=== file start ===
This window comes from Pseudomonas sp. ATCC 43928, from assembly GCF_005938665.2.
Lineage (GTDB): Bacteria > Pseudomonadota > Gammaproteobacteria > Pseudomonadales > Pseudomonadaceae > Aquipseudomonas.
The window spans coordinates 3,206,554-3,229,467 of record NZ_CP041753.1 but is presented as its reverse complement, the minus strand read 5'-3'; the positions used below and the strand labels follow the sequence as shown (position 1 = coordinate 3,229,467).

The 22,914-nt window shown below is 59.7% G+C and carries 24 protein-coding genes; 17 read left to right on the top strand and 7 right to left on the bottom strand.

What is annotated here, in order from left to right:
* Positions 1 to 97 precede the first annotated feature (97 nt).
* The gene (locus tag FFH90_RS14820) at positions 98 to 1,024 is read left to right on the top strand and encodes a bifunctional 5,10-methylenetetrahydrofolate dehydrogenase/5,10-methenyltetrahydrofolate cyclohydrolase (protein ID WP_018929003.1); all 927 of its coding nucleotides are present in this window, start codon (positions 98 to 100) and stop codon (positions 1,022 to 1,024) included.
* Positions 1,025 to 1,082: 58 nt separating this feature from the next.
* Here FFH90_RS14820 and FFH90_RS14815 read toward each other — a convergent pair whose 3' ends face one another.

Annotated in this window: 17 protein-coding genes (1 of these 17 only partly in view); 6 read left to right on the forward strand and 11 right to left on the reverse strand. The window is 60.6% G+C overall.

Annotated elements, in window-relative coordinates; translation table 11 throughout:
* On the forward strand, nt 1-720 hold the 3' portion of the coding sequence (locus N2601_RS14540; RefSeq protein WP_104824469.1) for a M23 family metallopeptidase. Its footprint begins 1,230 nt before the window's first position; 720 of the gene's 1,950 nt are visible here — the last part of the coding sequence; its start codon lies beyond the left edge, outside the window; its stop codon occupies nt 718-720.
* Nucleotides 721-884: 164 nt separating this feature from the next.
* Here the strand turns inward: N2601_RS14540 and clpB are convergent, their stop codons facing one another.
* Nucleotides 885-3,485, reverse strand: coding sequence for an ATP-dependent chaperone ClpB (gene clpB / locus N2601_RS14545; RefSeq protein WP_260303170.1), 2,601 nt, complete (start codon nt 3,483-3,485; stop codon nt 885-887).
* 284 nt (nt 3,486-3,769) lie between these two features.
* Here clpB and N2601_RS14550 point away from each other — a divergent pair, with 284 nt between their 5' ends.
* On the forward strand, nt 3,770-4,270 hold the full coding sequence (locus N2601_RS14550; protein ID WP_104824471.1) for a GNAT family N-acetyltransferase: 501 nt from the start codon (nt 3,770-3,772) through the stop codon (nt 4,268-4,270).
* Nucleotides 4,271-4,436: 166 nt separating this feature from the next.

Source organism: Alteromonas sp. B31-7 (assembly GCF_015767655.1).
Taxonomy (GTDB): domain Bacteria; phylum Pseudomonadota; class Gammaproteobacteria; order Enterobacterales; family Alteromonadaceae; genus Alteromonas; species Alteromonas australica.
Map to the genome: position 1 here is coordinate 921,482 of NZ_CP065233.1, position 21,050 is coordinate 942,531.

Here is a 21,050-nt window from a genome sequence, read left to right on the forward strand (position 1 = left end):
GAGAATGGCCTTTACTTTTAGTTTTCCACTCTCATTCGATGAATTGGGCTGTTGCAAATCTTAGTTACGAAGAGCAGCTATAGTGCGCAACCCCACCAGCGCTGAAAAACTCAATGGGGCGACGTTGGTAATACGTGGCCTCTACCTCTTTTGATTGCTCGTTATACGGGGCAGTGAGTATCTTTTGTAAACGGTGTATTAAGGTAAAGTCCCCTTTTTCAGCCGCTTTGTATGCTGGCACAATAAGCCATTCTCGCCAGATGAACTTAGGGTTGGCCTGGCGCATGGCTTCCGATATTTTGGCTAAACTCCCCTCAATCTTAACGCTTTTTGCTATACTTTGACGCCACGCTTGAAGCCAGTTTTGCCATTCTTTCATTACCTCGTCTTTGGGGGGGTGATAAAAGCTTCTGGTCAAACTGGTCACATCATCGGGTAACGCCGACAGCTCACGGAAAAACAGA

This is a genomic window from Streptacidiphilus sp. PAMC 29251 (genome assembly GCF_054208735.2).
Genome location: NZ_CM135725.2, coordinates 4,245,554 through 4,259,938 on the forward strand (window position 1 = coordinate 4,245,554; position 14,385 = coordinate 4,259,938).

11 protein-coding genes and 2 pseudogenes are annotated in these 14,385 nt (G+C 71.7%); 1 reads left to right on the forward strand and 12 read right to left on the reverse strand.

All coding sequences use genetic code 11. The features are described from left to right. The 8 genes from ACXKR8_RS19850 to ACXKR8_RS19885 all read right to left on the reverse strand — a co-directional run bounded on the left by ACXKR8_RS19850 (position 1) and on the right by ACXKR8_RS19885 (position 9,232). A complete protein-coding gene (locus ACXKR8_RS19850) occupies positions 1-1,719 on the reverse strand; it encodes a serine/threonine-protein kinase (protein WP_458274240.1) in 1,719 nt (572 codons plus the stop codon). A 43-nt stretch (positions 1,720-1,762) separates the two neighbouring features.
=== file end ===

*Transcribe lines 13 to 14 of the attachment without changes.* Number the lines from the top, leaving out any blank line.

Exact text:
* Nucleotides 721-884: 164 nt separating this feature from the next.
* Here the strand turns inward: N2601_RS14540 and clpB are convergent, their stop codons facing one another.